Architecture is a reflection of ideology and imagination. The closed and elitist origin of the Palace has been overturned into openness and democracy in the application of contemporary institutions, although it was not a simple transformation and the evolution of cultural institutions has gone through a long trajectory of struggle and still in great debate today. The Royal Festival Hall at South Bank, London, built by the British welfare state Labor government in the 1960s was an exemplary project that attempts to implement democracy society through cultural policy and institution. While it has the “classless” vision to provide culture to all, the reality at the time was that the cultural space (and content) was largely catered to, and used by, the upper and middle class (Grafe, 2017). In the French context, while the government and its cultural minister Andre Malraux has strongly supported and funded the establishment of dozens of cultural centers across the country, it has faced criticism as a top-down policy to “provide” culture. A study of French public museums by Pierre Bourdieu in 1965 concluded that the new policy and institutions did not help, and on the contrary worsen class division as it implies unequal cultural capital distribution (Cupers, 2015). In this sense the architectural or design vision of “apparent democracy” might be an illusion that has yet to solve actual social problems.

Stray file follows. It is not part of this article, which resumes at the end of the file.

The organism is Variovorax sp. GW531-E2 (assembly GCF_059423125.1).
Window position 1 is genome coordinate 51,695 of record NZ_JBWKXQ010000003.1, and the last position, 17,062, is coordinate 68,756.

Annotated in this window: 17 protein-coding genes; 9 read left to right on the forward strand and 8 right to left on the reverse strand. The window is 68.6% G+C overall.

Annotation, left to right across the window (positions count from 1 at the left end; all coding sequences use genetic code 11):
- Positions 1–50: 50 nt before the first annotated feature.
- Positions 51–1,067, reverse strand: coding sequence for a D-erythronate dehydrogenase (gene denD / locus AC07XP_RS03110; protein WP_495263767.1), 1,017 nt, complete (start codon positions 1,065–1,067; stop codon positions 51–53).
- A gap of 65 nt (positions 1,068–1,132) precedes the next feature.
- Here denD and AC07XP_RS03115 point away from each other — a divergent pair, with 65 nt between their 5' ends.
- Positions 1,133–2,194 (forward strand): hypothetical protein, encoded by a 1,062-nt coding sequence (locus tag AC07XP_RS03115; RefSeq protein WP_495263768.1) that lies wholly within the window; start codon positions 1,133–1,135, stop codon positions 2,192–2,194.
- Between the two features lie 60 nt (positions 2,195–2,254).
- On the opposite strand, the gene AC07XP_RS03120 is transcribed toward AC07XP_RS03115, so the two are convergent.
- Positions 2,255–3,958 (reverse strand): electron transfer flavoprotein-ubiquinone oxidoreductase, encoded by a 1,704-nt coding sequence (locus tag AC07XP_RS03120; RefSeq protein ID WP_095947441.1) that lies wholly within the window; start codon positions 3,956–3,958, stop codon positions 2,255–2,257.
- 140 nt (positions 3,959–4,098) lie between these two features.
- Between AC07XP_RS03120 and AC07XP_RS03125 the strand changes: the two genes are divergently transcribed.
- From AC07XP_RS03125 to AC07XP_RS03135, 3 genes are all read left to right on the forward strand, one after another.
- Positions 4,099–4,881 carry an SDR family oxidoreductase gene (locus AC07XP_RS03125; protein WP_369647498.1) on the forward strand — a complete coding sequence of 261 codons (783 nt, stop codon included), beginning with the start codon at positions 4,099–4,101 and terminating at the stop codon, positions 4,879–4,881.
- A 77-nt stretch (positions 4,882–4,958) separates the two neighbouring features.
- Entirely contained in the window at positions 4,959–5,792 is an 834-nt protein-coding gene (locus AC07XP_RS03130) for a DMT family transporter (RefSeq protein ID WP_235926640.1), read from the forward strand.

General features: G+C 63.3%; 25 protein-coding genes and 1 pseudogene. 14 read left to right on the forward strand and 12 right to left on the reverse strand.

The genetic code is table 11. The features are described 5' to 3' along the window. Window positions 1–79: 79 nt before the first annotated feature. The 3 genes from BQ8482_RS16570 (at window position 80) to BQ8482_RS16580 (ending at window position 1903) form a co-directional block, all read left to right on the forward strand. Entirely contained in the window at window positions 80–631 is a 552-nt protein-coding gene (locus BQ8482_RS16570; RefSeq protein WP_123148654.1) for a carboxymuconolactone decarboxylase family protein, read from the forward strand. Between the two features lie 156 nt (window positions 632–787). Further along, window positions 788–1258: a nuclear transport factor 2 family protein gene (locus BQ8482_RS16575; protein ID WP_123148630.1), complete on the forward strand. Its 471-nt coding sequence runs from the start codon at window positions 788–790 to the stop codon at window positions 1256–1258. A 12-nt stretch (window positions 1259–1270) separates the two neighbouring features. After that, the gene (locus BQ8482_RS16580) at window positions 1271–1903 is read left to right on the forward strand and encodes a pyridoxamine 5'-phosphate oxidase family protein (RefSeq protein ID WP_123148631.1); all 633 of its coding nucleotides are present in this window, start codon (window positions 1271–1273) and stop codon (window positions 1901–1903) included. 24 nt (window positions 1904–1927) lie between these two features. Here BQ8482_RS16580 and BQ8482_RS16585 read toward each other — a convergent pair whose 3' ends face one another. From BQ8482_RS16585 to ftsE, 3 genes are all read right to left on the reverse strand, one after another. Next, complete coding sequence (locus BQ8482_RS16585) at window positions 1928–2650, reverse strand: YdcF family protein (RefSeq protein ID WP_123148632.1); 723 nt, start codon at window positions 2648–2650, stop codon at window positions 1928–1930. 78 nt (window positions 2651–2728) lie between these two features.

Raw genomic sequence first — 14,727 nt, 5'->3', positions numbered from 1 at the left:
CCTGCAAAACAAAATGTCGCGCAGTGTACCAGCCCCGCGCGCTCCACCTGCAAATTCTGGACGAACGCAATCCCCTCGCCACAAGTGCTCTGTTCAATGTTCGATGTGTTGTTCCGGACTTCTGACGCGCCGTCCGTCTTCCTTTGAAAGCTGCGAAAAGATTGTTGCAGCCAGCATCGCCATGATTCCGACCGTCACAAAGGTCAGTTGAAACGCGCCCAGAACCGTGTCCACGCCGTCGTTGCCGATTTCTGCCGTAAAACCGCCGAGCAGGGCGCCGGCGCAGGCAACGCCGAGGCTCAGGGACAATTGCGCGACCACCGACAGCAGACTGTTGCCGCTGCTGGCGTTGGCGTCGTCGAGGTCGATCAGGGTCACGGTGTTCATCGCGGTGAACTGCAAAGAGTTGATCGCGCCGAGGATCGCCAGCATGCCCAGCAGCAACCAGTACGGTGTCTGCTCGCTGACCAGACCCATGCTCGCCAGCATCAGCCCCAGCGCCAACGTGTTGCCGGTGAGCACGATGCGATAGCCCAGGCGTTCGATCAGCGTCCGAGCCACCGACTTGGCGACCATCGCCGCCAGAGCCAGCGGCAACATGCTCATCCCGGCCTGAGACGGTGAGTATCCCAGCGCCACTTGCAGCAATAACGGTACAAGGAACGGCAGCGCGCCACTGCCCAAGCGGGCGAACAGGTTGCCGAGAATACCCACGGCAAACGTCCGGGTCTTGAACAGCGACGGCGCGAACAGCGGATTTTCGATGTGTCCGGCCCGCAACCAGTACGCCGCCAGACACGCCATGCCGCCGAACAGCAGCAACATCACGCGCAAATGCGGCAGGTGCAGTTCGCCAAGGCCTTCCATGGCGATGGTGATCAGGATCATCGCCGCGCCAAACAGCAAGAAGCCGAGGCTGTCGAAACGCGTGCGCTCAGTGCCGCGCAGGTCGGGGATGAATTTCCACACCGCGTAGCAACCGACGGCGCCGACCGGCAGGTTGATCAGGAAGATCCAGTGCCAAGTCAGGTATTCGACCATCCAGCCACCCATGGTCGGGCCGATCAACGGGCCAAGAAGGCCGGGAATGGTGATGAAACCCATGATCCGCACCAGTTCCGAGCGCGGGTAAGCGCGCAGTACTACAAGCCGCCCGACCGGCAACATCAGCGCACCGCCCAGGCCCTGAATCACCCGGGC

The heated debates about the essence of culture and its social role in the 1960s, particularly during and after the social unrest of 1968, has led to a changing paradigm from “cultural provision” to “cultural participation”. Culture were “given” and used as public instruction “tool” by the state, the audience was passive and does not involve in the making of culture. This relationship is changed into emphasis of cultural participation as a true form of democracy. The programme of the cultural institution became more diverse and closer to daily life, incorporating also amateur and experimental art groups into the production of culture.